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British Industrial History

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Churchill Machine Tool Co:1935 Review

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Note: This is a sub-section of Churchill Machine Tool Co

Visit of the Iron and Steel Institute to the Iron, Steel and Engineering Industries of Manchester and District

The Churchill Machine Tool Co. Ltd., Manchester.

The Churchill Machine Tool Co. Ltd. was formed in 1906, and except during the earliest years, the Company has been engaged solely on the designing and building of precision grinding machines. To-day the Company's works at Broadheath are the largest in the world for the manufacture of such machines, and although the work is thus specialised, the range built is very large.

Many of the largest precision grinding machines in the world have been built in the Company's works, including machines for all types of roll grinding, plain grinding machines for heavy crankshafts and heavy work. Internal grinders, plain grinders, surface grinders, centreless grinders, splineshaft grinders, and a very wide range of special purpose machines, all form important sections of the Company's products. The majority of the machines are fitted with hydraulic movements and an electric control system giving a very wide range of workhead speeds without the use of gear boxes.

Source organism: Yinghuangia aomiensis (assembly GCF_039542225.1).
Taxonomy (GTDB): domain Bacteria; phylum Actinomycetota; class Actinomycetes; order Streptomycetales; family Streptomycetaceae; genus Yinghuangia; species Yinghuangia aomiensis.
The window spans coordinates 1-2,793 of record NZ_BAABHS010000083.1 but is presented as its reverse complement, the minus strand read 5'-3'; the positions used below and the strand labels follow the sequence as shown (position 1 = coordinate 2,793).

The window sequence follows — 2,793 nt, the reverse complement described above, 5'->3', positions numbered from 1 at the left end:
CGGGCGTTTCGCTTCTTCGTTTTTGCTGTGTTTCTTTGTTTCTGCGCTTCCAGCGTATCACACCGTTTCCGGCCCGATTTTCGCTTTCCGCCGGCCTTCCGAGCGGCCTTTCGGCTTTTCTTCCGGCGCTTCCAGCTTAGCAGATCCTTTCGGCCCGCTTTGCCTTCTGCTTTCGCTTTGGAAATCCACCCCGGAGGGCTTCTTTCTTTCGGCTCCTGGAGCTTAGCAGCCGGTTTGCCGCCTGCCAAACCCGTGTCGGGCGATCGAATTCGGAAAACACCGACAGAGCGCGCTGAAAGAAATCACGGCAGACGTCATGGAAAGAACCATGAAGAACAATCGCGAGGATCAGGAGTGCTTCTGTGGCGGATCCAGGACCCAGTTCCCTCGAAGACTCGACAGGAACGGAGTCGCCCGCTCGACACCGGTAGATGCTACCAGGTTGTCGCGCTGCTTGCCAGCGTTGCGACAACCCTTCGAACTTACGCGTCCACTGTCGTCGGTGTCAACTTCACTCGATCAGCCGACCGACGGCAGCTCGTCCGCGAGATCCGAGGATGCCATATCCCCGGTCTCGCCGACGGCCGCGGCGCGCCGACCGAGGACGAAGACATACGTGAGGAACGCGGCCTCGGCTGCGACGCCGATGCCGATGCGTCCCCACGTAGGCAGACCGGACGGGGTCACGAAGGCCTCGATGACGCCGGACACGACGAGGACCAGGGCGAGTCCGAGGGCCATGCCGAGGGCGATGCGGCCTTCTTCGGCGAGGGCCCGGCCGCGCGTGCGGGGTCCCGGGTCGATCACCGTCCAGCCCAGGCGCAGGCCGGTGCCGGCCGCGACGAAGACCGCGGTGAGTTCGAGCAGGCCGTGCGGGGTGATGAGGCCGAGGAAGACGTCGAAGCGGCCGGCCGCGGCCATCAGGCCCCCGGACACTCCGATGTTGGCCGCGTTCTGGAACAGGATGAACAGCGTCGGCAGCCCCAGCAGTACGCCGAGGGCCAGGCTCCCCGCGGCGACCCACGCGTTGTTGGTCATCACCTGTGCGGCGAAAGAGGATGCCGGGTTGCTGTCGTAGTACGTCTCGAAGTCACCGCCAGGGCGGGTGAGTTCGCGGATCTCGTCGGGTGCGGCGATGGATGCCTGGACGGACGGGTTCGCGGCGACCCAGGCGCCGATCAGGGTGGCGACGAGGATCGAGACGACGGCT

The building of precision grinding machines differs from that of any other machine tool. Invariably grinding is a final operation, and to-day motor car and other industries show an increasing demand for work tolerances of 0•0002" or less. For these reasons precision grinding machines must be built with practically "dead" alignments and a unique and interesting series of inspection checks has been developed by this Company for maintaining the accuracy of their products.

The greatest demand for these machines is made by the motor vehicle industry, but there is hardly an industry to-day that does not use them. Of more direct interest to the iron and steel industry is the application of precision grinding machines to the finishing of rolls for sheet metal industries, as well as for grinding tinning and foil rolls.

A large quantity of bar stock is now finished to very close limits on centreless grinding machines, and vertical spindle surface grinders are used in a large number of industries for grinding faces from the black casting. The great increase in the use of die cast parts has given an opportunity for several new applications of precision grinding.

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